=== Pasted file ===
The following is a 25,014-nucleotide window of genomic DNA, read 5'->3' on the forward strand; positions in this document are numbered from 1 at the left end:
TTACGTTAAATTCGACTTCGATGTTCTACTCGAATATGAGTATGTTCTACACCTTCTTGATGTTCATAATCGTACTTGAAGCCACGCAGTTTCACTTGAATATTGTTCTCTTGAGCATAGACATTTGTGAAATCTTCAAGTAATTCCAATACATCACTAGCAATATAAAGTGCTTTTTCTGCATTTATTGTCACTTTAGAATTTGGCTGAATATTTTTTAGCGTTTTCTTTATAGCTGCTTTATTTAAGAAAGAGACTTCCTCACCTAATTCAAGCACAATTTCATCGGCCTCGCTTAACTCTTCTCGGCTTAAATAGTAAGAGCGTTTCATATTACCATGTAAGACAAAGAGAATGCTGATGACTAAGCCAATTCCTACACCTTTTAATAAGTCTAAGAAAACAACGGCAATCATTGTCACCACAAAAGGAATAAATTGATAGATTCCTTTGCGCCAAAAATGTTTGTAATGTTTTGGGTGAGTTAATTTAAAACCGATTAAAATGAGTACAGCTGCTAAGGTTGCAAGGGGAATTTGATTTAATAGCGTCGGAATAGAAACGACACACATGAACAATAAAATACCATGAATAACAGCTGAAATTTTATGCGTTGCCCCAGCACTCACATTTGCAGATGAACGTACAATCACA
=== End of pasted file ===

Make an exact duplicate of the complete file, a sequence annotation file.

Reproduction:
The following is a 25,014-nucleotide window of genomic DNA, read 5'->3' on the forward strand; positions in this document are numbered from 1 at the left end:
TTACGTTAAATTCGACTTCGATGTTCTACTCGAATATGAGTATGTTCTACACCTTCTTGATGTTCATAATCGTACTTGAAGCCACGCAGTTTCACTTGAATATTGTTCTCTTGAGCATAGACATTTGTGAAATCTTCAAGTAATTCCAATACATCACTAGCAATATAAAGTGCTTTTTCTGCATTTATTGTCACTTTAGAATTTGGCTGAATATTTTTTAGCGTTTTCTTTATAGCTGCTTTATTTAAGAAAGAGACTTCCTCACCTAATTCAAGCACAATTTCATCGGCCTCGCTTAACTCTTCTCGGCTTAAATAGTAAGAGCGTTTCATATTACCATGTAAGACAAAGAGAATGCTGATGACTAAGCCAATTCCTACACCTTTTAATAAGTCTAAGAAAACAACGGCAATCATTGTCACCACAAAAGGAATAAATTGATAGATTCCTTTGCGCCAAAAATGTTTGTAATGTTTTGGGTGAGTTAATTTAAAACCGATTAAAATGAGTACAGCTGCTAAGGTTGCAAGGGGAATTTGATTTAATAGCGTCGGAATAGAAACGACACACATGAACAATAAAATACCATGAATAACAGCTGAAATTTTATGCGTTGCCCCAGCACTCACATTTGCAGATGAACGTACAATCACA